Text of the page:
McNeill is in the money

Insurance dividend and Community Forest monies accepted by Port McNeill Council.

PORT McNEILL—The matter of municipal governance is commonly thought to be votes on how to spend money collected from local taxpayers.

During its last meeting, however, Port McNeill’s Town Council was happy to vote to accept funds.

First on the agenda was a $2,594 dividend cheque from the Municipal Insurance Association of BC, which covers the Town and other municipalities in the province against potential liability claims.

Beginning in 2002, MIABC began returning money to member communities by subsidizing reinsurance costs.

“Essentially what they’re doing is they’re making sure that we — and they — are covered,” Mayor Gerry Furney explained. “Obviously, if they’re overcharging a bit, for safety sake, at least it’s paid back when we can go through a season without any major claims.”

Town administrator Sue Harvey confirmed to council that there were no liability claims against the Town in the past year.

 

Community Forest

Council was also notified the Town had received its second $100,000 deposit in as many years from the North Island Community Forest, and voted to place the money in a reserve account that will provide matching funds for infrastructure and other potential grants.

The Community Forest is a joint venture owned in partnership by the Village of Port Alice, the District of Port Hardy and the Town of Port McNeill, and established in 2011 under the management of an independent board.

Sales of timber from the forest have provided both a working capital fund and dividends, in equal shares, to the three partner communities.

“At the AGM they said it was very favourable that we could get another (cheque) before the end of the year,” coun. Shirley Ackland said. “Part of the reason is (the board) can only keep $350,000 in their operating fund. And the last block they cut, they got it at a good price, before any of the prices had fallen.”

The 2014 funds will be added to the $100,000 Community Forest distribution from 2013 and placed into the reserve account established by council vote at that time.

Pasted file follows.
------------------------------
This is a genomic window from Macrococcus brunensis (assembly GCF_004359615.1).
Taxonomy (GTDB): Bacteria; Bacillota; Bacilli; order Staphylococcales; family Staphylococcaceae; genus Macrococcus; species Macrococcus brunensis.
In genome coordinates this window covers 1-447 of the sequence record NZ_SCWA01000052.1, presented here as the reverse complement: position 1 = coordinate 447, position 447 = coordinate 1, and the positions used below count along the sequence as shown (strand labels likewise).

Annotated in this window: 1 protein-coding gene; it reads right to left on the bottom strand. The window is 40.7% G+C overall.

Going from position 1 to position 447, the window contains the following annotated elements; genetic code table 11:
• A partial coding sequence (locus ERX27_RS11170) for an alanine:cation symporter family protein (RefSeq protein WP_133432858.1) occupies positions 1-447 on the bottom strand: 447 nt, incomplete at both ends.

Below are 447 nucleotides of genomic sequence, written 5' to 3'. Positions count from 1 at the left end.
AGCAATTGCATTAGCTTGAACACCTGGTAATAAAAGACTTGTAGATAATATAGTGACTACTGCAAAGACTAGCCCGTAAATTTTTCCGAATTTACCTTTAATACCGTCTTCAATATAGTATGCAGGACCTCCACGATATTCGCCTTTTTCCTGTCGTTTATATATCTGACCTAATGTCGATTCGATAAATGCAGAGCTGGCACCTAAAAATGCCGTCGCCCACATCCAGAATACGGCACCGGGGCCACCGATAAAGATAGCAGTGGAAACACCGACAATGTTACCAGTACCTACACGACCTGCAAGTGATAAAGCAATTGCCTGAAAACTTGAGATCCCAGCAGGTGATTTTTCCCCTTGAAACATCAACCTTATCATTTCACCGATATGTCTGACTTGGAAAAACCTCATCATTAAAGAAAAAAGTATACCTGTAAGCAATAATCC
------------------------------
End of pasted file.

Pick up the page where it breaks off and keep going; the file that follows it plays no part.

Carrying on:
“The benefit I see to it is it gives us reserves — fairly healthy reserves — without having to increase taxes to create reserves,” said Furney. “I have a bit of a problem when people start taxing for something that we have no idea what we’re doing with the money.”

 

Just Posted

Port Hardy council hesitant to formalize question period in agendas, refers it to committee

In first act as new council, representatives were uncertain about formalizing question periods.

Gas prices on Vancouver Island to drop six cents

But a ‘volatile’ market could lead to increases in the coming weeks

Mt. Waddington’s Salvation Army releases eye-opening statistics report for 2017

Shelter overnight stays saw a 431 per cent increase since 2014.

B.C. Legions in need of young members to continue aiding veterans into the future

Lest we forget what thousands of men and women did to fight for Canada’s freedoms – but without new membership, many Legion chapters face dwindling numbers

BC Ferries passengers wait to leave Vancouver Island after Remembrance Day

Traffic aboard BC Ferries slows after Remembrance Day long weekend

People flocking to Vancouver Island city to see hundreds of sea lions

Each year the combination of Steller and California sea lions take over Cowichan Bay

Vancouver Island remembers

Important stories shared as Islanders salute those who made the greatest sacrifice

Baloney Meter: Will tougher penalties for gang members make Canada safer?

Since 2013, gang-related homicides in Canada’s largest cities have almost doubled

Early data suggests no spike in pot-impaired driving after legalization: police

Some departments said it’s too early to provide data, others said initial numbers suggest stoned driving isn’t on the rise

Protesters confront Environment Minister in B.C.

Protesters wanting more for killer whales confront Catherine McKenna

Humans reshaping evolutionary history of species around the globe: paper

University of British Columbia researcher had the paper published in the Proceedings of the Royal Society

Toronto ‘carding’ activist Desmond Cole stopped by police in Vancouver

Cole says his experience reveals what daily life is like for black and Indigenous residents

Commercial trucks banned from left lane of Coquihalla

B.C.’s Ministry of Transportation has introduced a new program that hopes to prevent accidents and closures on the Coquihalla Highway.

B.C. on track to record same number of overdose deaths as last year

128 people died of overdoses in September, bringing the total to more than 1,100 so far in 2018

Most Read